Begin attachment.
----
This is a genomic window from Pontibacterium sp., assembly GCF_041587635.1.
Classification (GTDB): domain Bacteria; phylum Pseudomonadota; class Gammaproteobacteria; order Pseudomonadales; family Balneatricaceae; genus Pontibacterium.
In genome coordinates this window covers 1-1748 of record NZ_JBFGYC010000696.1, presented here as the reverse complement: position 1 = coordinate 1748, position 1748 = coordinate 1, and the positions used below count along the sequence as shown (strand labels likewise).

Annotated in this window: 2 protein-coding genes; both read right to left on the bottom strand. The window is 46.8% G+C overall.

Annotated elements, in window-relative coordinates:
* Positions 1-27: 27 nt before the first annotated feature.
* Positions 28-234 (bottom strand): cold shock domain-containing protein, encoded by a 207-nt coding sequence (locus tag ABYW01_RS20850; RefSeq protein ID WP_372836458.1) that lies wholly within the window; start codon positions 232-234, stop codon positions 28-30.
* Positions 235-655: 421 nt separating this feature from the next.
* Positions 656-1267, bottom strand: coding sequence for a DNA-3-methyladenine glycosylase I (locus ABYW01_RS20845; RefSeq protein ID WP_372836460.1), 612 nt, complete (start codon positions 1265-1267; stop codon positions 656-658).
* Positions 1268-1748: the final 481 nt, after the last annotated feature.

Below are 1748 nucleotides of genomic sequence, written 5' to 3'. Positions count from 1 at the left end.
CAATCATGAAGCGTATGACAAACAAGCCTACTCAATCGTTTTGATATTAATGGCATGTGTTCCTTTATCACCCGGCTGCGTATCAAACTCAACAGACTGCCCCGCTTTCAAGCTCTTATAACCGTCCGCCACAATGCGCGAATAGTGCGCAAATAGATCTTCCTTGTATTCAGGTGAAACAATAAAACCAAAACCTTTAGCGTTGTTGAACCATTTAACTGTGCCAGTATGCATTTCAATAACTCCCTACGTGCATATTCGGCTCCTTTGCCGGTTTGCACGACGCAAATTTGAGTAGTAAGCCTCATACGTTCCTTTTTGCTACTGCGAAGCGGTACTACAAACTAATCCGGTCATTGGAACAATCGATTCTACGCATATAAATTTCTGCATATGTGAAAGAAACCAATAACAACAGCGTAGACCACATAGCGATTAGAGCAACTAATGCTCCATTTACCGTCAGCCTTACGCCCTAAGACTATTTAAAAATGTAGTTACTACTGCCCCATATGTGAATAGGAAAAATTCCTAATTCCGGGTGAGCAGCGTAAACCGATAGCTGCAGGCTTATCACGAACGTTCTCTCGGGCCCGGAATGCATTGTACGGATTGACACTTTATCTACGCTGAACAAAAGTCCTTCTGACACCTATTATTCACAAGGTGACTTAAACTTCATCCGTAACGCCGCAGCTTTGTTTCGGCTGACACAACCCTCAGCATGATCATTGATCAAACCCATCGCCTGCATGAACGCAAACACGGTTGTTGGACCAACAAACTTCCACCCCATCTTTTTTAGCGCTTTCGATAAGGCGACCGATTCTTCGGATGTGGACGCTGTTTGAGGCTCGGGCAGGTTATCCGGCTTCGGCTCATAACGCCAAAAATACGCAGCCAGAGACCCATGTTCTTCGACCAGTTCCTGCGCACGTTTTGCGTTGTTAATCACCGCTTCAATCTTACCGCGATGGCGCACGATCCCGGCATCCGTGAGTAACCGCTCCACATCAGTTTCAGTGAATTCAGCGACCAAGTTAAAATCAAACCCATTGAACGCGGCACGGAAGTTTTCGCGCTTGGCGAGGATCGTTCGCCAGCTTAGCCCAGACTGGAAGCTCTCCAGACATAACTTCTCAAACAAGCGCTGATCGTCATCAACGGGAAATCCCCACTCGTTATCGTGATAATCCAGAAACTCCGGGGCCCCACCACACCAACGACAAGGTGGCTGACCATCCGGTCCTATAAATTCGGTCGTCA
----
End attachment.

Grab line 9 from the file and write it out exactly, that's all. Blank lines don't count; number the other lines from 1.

* Positions 656-1267, bottom strand: coding sequence for a DNA-3-methyladenine glycosylase I (locus ABYW01_RS20845; RefSeq protein ID WP_372836460.1), 612 nt, complete (start codon positions 1265-1267; stop codon positions 656-658).